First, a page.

7. How will the LFF engage NGOs/CSOs?

As currently envisioned, selected activities will be implemented by NGOs/CSOs under the LFF. Indicative areas include environmental recovery, provision of social welfare services for vulnerable groups, and promoting accountability and transparency. The proposal is to competitively select intermediary agencies (e.g. an international NGO) to implement activities under selected priority areas and provide grants to smaller local NGOs/CSOs. A key criterion for the selection of intermediary agencies would be their capability to meet the World Bank's fiduciary standards. Other selection criteria include tested implementation arrangements, transparent governance and operational independence.

8. How will the World Bank ensure transparency and efficiency in disbursing funds from the LFF?

The LFF will benefit from the World Bank’s high fiduciary standards, through the application of its fiduciary framework for financial management, procurement, and environmental and social safeguards. To further improve transparency in implementation, procurement plans, procurement notices and contract awards will be published on publicly accessible portals that will be agreed upon with the implementing agencies under each project.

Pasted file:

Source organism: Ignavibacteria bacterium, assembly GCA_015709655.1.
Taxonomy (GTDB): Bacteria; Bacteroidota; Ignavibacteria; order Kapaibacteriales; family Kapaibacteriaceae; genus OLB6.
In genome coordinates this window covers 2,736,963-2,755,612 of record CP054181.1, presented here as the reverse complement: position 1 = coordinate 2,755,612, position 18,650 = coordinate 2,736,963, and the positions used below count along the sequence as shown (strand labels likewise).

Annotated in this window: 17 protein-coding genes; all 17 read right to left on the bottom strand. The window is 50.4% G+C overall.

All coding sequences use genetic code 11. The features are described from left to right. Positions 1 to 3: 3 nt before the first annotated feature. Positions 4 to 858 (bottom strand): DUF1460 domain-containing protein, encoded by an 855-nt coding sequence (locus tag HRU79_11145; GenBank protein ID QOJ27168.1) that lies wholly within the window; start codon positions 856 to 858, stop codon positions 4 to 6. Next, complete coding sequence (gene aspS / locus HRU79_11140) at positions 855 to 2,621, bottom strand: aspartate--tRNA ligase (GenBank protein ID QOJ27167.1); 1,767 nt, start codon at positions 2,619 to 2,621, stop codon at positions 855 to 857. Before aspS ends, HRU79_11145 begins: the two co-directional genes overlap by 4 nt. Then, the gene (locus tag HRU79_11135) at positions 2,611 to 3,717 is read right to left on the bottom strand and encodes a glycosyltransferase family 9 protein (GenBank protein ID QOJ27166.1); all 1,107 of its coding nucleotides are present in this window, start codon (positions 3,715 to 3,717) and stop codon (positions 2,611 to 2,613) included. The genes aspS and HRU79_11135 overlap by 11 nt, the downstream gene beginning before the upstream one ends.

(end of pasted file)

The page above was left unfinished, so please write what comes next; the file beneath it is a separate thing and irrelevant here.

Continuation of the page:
The World Bank’s Anti-Corruption Guidelines are applied to all Bank financed projects, which among other issues, state that “the Bank requires that Borrowers (including beneficiaries of Bank financing); bidders (applicants/proposers), consultants, contractors and suppliers; any sub-contractors, sub-consultants, service providers or suppliers; any agents (whether declared or not); and any of their personnel, observe the highest standard of ethics during the procurement process, selection and contract execution of Bank-financed contracts, and refrain from Fraud and Corruption”. 

9. How will the LFF ensure adequate gender equality throughout program implementation?